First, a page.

The use of colours on a website is one of the most important aspects of website design, because it is one of the first things that you notice when you open a webpage.
Some common mistakes that are made around colours when designing websites are:
- They pick inconsistent colours
- They use too many colours
- They apply colours to the wrong places
(UX Movement, 2011)
If these mistakes are made it can mislead the user and they can distrust the website if the colouring makes it look un-professional. Also from an availability point of view, text needs to be easily visible, so it can be read by the user quickly.
So to prevent making the common mistakes it is important to decide on a theme of colours, it would be good to incorporate these colours onto your your logo if possible. It also means that your website will look as professional as possible (UX Movement, 2011). Also you should consider the nature of your website when choosing colours because certain colours have different meanings. For example Red is associated with heat and possibly aggression so this needs to be taken into account (Colour Affects, 2014).
How many colours?
I believe that a website should contain very few main colours, this is because a website that has less colours is much more memorable than a website that has a lot (UX Movement, 2011). Although this does not mean that you can only use one or two colours, i believe you can use up to 5 and remain professional.
Where to apply colours
Once you have your colour scheme chosen, this does not mean that you should add these colours everywhere possible. There are some areas where these colours will work best for example logos, menu buttons and links (UX Movement, 2011). You should be very careful when using your brand colour for text, because it should always be a high contrast against the background, so they remain easy to read.
It is clearly apparent that Barclays has decided upon a clear theme, with three consistent colours which have been incorporated into their logo as well as their menu buttons. The amount of main colours that Barclays have chosen is good because it gives them a clear brand image, anyone who enters this website will definitely associate blue with the brand from now on-wards.
Some psychological associations with the colour blue that Barclays may have considered are:
(Colour Affects, 2014)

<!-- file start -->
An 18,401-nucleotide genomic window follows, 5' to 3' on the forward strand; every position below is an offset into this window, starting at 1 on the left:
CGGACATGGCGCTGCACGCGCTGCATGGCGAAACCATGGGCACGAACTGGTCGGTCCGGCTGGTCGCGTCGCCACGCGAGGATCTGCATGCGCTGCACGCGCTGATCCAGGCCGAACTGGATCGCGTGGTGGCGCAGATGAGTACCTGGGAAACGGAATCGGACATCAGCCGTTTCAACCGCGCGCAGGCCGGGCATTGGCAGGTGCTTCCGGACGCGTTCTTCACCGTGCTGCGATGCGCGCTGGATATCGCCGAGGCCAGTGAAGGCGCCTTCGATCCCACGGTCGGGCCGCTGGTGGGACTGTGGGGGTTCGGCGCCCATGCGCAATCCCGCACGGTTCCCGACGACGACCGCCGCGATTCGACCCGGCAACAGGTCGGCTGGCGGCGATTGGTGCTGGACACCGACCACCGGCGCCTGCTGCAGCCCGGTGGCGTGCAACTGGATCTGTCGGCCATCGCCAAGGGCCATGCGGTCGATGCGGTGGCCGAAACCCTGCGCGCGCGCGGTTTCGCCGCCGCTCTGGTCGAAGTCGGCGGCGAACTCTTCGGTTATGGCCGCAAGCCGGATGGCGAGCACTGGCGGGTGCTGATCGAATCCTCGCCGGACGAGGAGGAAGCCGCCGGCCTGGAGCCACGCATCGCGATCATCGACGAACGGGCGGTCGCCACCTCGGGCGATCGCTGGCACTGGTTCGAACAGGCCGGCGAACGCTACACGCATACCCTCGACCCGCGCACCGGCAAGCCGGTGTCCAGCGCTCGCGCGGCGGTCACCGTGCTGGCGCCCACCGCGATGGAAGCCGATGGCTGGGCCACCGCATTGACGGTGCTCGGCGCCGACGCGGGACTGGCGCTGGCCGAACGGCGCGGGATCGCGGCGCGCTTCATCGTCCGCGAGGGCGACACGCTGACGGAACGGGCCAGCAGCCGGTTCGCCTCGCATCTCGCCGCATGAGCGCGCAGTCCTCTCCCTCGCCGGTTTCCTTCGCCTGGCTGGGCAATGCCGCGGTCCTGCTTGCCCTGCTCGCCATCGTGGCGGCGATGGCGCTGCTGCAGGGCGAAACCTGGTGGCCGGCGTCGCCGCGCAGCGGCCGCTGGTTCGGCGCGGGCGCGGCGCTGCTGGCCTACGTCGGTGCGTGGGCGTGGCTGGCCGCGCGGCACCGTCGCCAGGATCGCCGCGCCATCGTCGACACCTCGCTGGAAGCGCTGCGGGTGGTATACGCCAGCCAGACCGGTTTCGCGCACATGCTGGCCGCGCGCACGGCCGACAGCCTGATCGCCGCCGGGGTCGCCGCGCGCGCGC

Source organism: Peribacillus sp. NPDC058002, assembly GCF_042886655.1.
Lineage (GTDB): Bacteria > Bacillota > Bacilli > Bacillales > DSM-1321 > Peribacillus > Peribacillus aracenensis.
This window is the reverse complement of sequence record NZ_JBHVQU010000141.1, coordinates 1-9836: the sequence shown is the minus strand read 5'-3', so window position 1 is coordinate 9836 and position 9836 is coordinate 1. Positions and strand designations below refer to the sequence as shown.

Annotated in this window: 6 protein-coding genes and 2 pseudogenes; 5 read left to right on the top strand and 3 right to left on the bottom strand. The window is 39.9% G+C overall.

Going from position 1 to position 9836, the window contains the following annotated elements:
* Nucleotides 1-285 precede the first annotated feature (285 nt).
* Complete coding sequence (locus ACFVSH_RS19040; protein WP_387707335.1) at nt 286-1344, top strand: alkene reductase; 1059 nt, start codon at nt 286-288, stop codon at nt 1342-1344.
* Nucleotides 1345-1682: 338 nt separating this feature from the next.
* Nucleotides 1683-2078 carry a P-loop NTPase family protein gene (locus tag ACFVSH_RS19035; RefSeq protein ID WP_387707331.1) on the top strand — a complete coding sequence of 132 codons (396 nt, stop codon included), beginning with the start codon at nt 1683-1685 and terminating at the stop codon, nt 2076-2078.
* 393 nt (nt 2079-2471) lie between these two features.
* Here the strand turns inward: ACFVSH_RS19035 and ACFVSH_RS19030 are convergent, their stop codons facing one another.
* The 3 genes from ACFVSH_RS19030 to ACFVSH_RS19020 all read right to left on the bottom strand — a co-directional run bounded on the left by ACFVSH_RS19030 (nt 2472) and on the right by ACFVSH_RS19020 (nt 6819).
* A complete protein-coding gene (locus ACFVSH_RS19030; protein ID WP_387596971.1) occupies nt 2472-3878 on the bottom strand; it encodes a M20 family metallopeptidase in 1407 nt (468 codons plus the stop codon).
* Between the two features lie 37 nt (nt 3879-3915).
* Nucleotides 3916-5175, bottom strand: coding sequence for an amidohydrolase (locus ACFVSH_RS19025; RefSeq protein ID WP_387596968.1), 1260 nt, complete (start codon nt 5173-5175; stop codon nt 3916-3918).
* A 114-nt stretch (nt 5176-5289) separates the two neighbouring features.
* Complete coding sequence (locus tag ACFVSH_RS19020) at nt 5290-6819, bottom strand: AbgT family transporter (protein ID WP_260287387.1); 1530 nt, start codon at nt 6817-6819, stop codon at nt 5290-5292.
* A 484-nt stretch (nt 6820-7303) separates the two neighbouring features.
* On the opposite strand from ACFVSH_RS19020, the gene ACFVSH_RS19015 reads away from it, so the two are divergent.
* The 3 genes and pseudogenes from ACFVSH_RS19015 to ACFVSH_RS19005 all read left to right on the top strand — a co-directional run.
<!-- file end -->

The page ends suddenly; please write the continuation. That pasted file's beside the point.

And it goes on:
With Cruise.co.uk it is not really clear whether they have chosen a colour scheme at all with a total of 8 colours including white. The disadvantages to designing a website like this is that it looks busy and this can mean that it can seem unprofessional. This only becomes a problem when they lose customers because people can find it hard to trust a website like this. As you can see there is a large red advert showing vacancies on cruises.
Some psychological reasons cruise.co.uk may have considered when choosing red for that advert:
– Strong visual impact
(Colour Affects, 2014)
While designing my website i made sure that i stuck to a theme, I also tried to repeat colours where suitable. For example the dark green in the colour chart above, was repeated in my logo and on my menu buttons. The colours i’ve used are mainly monochromatic with a dark green to add some interest to the website. I have only used 4 colours to ensure my pages look professional and can be trusted by the users.
Below are my psychological reasons for choosing green:
– Environmental Awareness
(Colour Affects 2014, Pallas Art 2014)
Barclays (2014) Homepage. [Online] Available from: http://www.barclays.co.uk/PersonalBanking/P1242557947640 [Accessed 4 November 2014]
Colour Affects (2014) Psychological Properties Of Colours. [Online] Available from: http://www.colour-affects.co.uk/psychological-properties-of-colours [Accessed 4 November 2014]
Cruise UK (2014) Homepage. [Online] Available from: http://www.cruise.co.uk/ [Accessed 4 November 2014]
Pallas Art (2014) Making Effective Use of Colours in Websites. [Online] Available from: http://www.pallasweb.com/color.html [Accessed 4 November 2014]
UX Movement (2011) How to Use Color to Successfully Brand Your Website. [Online] Available from: http://uxmovement.com/content/how-to-use-color-to-brand-your-website/ [Accessed 4 November 2014]